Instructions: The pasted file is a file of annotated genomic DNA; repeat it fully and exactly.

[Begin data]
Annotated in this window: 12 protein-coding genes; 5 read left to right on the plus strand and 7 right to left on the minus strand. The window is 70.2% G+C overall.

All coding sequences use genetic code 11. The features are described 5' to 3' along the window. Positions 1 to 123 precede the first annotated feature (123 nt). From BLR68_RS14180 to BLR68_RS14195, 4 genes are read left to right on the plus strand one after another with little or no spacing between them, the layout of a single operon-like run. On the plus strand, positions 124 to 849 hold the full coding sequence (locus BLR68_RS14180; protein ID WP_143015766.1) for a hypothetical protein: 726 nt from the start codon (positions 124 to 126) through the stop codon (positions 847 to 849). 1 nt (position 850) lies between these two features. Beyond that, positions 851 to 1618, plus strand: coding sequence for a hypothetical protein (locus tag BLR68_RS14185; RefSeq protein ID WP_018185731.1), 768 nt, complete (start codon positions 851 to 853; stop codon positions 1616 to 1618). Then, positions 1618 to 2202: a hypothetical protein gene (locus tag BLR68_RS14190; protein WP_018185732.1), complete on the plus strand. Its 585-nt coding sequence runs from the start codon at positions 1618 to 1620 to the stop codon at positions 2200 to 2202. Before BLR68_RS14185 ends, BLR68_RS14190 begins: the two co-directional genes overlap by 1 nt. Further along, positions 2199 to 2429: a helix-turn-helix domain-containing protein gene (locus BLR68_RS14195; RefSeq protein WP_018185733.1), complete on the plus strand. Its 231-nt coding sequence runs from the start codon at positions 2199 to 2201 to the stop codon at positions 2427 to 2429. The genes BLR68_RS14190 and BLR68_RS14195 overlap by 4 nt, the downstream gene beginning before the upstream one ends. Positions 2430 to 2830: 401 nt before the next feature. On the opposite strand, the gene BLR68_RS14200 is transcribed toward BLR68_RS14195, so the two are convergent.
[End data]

Annotated in this window: 12 protein-coding genes; 5 read left to right on the plus strand and 7 right to left on the minus strand. The window is 70.2% G+C overall.

All coding sequences use genetic code 11. The features are described 5' to 3' along the window. Positions 1 to 123 precede the first annotated feature (123 nt). From BLR68_RS14180 to BLR68_RS14195, 4 genes are read left to right on the plus strand one after another with little or no spacing between them, the layout of a single operon-like run. On the plus strand, positions 124 to 849 hold the full coding sequence (locus BLR68_RS14180; protein ID WP_143015766.1) for a hypothetical protein: 726 nt from the start codon (positions 124 to 126) through the stop codon (positions 847 to 849). 1 nt (position 850) lies between these two features. Beyond that, positions 851 to 1618, plus strand: coding sequence for a hypothetical protein (locus tag BLR68_RS14185; RefSeq protein ID WP_018185731.1), 768 nt, complete (start codon positions 851 to 853; stop codon positions 1616 to 1618). Then, positions 1618 to 2202: a hypothetical protein gene (locus tag BLR68_RS14190; protein WP_018185732.1), complete on the plus strand. Its 585-nt coding sequence runs from the start codon at positions 1618 to 1620 to the stop codon at positions 2200 to 2202. Before BLR68_RS14185 ends, BLR68_RS14190 begins: the two co-directional genes overlap by 1 nt. Further along, positions 2199 to 2429: a helix-turn-helix domain-containing protein gene (locus BLR68_RS14195; RefSeq protein WP_018185733.1), complete on the plus strand. Its 231-nt coding sequence runs from the start codon at positions 2199 to 2201 to the stop codon at positions 2427 to 2429. The genes BLR68_RS14190 and BLR68_RS14195 overlap by 4 nt, the downstream gene beginning before the upstream one ends. Positions 2430 to 2830: 401 nt before the next feature. On the opposite strand, the gene BLR68_RS14200 is transcribed toward BLR68_RS14195, so the two are convergent.